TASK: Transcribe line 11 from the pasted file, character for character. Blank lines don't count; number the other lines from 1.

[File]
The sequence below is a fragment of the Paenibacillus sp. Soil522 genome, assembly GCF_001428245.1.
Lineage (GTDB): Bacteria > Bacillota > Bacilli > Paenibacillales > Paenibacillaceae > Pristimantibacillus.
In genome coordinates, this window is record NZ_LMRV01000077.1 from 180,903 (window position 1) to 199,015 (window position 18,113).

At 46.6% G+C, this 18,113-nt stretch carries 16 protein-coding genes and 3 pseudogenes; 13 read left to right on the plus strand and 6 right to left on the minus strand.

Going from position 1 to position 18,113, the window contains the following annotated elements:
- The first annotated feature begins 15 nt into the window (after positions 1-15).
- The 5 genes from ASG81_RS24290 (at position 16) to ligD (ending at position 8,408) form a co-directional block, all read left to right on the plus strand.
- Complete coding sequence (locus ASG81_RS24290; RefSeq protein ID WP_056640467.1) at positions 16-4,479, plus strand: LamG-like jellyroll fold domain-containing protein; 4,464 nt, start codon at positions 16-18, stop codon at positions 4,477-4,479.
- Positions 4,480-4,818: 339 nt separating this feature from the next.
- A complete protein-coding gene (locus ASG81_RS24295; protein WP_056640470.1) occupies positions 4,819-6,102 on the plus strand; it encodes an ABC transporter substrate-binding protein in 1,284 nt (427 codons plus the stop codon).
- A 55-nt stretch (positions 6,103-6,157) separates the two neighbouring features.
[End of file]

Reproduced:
- A 55-nt stretch (positions 6,103-6,157) separates the two neighbouring features.